Ministers are interpreters of mysteries of the temperament: Aerophant, Hierophant, Hydrophant, Lithophant, Necrophant, and Pyrophant.
Epiphanies, manifestations of the mysteries of the universe, are the purview of ministers. Epiphanies from each sphere share a name similar to minister's titles:   Aerophany, HierophanyHydrophanyLithophanyNecrophany, and Pyrophany.
Teachers are initiates who serve as guides in the ways of the temperament.:  Aeragogue, Hieragogue, Hydragogue, Lithagogue, Necragogue, and Pyragogue.  While teachers typically assist ministers or oversee small congregations of the order, some may we wandering proselytes or even chaplains to crusaders.

Below the teachers are the novices of the order.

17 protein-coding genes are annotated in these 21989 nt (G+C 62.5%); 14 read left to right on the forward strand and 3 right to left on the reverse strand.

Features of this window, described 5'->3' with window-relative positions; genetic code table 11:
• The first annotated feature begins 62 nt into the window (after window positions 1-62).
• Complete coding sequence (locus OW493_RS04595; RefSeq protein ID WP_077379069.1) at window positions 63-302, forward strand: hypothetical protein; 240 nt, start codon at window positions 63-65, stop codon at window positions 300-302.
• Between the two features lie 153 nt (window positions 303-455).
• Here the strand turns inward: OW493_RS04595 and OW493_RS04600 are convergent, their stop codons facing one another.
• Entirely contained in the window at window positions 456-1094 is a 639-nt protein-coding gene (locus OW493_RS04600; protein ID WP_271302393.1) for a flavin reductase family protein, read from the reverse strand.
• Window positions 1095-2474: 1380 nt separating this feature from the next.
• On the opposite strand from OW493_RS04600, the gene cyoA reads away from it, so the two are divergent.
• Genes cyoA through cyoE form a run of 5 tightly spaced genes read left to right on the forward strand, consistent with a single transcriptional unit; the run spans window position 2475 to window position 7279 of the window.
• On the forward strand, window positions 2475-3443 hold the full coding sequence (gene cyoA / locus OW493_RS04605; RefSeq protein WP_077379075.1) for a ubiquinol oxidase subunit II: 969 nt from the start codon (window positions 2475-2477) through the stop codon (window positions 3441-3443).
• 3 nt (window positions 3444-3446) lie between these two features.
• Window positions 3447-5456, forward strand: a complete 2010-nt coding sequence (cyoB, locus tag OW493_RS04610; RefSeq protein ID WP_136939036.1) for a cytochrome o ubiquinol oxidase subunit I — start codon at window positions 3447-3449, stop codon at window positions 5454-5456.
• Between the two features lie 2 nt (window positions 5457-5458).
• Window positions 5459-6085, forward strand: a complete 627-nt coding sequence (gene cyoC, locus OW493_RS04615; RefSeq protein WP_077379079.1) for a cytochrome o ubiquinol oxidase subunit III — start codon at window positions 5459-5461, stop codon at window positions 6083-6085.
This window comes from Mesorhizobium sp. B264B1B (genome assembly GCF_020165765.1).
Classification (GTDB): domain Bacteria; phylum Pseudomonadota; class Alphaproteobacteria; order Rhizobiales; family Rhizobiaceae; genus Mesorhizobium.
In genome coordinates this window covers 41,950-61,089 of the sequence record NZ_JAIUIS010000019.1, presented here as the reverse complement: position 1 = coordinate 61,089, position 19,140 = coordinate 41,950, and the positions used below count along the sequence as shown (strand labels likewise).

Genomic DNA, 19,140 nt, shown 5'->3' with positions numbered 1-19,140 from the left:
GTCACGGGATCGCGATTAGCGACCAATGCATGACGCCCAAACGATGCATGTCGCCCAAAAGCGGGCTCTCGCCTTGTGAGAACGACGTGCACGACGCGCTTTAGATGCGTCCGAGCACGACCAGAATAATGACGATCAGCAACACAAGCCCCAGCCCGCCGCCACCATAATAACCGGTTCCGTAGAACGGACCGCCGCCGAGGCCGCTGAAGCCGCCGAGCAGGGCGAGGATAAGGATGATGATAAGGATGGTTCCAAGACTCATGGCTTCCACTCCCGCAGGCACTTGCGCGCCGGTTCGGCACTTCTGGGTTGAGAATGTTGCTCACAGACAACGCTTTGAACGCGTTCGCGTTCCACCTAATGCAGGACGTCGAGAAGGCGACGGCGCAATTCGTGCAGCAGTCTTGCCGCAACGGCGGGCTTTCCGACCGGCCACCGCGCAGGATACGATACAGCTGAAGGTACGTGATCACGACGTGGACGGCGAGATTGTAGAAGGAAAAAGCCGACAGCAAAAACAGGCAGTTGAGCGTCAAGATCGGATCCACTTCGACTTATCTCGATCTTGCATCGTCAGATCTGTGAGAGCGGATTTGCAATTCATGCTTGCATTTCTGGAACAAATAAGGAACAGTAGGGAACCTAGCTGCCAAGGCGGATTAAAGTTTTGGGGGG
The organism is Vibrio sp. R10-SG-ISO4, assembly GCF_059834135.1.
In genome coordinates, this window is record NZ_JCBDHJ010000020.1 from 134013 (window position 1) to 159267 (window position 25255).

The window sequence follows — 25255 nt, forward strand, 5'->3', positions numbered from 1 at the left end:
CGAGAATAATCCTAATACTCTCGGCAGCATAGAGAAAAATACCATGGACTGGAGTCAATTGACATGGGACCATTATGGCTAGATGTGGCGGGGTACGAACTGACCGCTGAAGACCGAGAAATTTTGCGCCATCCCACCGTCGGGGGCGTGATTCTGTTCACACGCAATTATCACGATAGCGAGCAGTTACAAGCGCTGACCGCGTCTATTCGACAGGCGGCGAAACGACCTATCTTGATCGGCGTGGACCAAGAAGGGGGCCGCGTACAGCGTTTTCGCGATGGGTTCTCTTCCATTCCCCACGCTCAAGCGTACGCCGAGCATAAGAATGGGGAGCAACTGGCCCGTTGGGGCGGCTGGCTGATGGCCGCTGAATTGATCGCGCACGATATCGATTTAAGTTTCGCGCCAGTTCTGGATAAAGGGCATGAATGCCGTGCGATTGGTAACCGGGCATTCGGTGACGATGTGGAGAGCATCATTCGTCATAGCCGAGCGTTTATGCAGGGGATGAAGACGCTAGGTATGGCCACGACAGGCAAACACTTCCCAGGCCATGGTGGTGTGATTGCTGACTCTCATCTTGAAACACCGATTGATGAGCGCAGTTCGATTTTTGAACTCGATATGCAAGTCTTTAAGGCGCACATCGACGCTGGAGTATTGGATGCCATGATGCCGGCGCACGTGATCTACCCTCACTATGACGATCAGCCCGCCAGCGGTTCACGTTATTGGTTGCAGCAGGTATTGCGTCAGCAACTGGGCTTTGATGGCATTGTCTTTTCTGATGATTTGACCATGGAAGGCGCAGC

Where multiple orders operate under a single denomination (such as the Universal an Metropolitan orders), there are other tiers of leadership--all of which are variations on the Prelate:
  • The Pontiff of Sena is the supreme head of the five Universal Orders.  The Pontiff is "elected" from the Cardinal Prelates of the five orders to serve a life term.  When elevated to Pontiff, a new Prelate must be appointed to that Order.
    • Due to the size of the Universal Orders, each has more than one Prelate.  The leader of each order is, therefore, called a Cardinal Prelate, and the others are Ordinary Prelate.  Each Prelate represents one of the archsaints and folk saints recognized by the Universal Orders.  Only a Prelate of an archsaint may serve as the order's Cardinal Prelate.